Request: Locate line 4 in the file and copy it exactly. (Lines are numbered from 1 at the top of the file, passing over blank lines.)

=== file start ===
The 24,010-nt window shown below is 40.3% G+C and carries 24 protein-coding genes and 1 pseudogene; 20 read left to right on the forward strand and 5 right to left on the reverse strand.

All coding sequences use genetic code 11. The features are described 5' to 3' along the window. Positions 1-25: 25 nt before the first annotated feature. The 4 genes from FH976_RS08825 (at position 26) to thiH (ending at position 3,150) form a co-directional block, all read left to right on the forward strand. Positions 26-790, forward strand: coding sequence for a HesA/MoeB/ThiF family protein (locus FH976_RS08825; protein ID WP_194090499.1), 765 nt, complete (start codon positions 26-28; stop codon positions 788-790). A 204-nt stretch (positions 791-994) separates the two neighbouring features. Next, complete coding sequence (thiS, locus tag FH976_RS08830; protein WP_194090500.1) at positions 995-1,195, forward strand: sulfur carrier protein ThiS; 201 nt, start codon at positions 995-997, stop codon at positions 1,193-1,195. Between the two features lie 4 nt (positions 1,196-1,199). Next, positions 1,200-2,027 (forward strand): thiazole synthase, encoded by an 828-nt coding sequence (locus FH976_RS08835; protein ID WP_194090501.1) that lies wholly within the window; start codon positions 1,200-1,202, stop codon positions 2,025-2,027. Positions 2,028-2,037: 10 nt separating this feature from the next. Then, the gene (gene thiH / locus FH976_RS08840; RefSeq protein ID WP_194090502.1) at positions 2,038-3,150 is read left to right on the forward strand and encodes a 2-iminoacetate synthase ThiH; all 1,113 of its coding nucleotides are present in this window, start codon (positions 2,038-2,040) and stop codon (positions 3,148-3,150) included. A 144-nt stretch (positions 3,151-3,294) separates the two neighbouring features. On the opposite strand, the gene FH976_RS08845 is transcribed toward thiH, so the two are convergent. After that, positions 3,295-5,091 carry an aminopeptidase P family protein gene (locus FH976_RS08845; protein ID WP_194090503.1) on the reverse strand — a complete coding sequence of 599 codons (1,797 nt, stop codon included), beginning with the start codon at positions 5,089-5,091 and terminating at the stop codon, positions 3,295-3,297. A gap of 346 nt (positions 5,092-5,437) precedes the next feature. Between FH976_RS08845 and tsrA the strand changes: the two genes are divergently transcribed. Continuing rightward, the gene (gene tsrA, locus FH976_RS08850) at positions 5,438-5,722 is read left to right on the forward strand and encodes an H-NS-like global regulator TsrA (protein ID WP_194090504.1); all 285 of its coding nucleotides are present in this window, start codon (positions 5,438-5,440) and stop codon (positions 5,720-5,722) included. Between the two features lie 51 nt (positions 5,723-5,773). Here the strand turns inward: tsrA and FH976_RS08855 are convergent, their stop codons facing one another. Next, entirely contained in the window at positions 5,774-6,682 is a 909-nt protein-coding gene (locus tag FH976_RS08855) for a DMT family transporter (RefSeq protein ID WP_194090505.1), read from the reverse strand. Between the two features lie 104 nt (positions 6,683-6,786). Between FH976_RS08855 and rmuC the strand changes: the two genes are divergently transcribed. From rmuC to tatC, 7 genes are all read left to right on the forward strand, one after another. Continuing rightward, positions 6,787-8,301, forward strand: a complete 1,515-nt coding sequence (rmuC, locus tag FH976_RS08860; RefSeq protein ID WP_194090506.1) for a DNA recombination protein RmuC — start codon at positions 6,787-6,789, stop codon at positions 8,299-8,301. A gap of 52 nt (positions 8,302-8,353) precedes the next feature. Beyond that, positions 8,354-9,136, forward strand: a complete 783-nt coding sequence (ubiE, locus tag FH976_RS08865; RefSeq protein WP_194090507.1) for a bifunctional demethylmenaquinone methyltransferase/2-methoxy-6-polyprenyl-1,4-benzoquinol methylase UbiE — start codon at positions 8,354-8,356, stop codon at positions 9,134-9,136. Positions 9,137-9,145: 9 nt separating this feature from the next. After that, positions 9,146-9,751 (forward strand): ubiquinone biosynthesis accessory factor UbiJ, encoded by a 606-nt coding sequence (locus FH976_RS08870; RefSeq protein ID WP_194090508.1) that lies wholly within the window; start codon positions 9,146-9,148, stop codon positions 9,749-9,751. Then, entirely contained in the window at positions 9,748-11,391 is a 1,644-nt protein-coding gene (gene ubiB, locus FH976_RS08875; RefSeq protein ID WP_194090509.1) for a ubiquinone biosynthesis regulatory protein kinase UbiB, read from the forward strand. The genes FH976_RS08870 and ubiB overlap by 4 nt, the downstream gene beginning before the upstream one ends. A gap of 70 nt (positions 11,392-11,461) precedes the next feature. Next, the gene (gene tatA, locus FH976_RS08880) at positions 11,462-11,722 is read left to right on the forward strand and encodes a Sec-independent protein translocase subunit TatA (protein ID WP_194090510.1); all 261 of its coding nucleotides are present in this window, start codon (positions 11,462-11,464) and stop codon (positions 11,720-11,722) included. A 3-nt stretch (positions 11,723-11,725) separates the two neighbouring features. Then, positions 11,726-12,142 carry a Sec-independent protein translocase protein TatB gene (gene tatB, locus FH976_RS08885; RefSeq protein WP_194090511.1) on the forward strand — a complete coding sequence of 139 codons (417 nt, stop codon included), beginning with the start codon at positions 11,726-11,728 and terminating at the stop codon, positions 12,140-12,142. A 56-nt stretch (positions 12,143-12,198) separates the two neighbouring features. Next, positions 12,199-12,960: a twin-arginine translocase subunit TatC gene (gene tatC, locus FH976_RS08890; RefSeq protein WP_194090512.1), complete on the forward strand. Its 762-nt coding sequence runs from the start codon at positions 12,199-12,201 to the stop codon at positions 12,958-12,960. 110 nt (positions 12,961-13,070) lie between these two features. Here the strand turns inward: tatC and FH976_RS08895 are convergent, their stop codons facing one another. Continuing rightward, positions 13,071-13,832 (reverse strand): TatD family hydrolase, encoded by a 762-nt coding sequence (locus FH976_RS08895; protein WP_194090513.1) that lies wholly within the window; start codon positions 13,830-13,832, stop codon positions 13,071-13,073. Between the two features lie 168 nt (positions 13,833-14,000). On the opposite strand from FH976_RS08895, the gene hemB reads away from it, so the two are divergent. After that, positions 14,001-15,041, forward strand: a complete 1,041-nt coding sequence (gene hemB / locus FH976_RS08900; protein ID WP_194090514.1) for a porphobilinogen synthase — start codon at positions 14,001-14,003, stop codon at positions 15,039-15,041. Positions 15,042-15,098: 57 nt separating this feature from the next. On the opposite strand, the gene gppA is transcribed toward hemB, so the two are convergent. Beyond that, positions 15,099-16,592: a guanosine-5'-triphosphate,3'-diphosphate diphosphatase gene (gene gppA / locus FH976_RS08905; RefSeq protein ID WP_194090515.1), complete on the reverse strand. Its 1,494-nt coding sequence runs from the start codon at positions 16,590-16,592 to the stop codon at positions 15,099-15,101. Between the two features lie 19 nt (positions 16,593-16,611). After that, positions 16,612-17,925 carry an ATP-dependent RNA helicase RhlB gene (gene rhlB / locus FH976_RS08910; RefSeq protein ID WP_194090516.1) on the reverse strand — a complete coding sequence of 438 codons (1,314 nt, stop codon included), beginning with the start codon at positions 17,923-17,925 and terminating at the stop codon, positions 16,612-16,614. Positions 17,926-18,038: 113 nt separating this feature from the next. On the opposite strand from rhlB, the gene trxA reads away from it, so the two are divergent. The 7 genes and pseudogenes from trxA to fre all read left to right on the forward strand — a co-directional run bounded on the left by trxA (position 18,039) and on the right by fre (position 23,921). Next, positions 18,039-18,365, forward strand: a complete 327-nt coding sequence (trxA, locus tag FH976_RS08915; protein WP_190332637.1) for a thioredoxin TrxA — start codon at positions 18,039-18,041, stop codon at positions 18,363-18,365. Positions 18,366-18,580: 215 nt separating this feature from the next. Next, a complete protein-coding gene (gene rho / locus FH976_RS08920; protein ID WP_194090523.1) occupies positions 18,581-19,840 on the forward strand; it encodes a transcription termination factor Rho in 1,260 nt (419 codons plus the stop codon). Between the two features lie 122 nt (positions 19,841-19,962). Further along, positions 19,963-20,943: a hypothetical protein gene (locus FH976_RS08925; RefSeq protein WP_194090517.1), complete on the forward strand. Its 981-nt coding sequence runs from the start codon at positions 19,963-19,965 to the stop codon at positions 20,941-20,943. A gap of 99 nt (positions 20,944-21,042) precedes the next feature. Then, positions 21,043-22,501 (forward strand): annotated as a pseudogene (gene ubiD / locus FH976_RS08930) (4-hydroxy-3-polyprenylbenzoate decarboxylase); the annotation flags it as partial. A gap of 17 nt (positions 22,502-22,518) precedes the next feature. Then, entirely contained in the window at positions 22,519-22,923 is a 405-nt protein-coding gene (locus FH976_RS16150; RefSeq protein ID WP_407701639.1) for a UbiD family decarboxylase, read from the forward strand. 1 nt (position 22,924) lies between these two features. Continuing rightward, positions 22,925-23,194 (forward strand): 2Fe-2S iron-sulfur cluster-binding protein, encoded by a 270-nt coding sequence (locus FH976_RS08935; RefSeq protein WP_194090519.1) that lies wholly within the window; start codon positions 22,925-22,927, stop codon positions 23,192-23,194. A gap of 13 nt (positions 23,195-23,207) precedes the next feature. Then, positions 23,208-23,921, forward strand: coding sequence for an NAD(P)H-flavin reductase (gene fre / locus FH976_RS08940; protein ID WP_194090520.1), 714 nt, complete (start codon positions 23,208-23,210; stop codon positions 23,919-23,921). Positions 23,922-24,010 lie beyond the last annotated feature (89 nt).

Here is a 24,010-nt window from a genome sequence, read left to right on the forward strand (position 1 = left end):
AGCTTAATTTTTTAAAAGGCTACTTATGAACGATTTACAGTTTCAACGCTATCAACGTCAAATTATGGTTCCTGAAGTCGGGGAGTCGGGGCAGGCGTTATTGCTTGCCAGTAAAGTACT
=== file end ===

AGCTTAATTTTTTAAAAGGCTACTTATGAACGATTTACAGTTTCAACGCTATCAACGTCAAATTATGGTTCCTGAAGTCGGGGAGTCGGGGCAGGCGTTATTGCTTGCCAGTAAAGTACT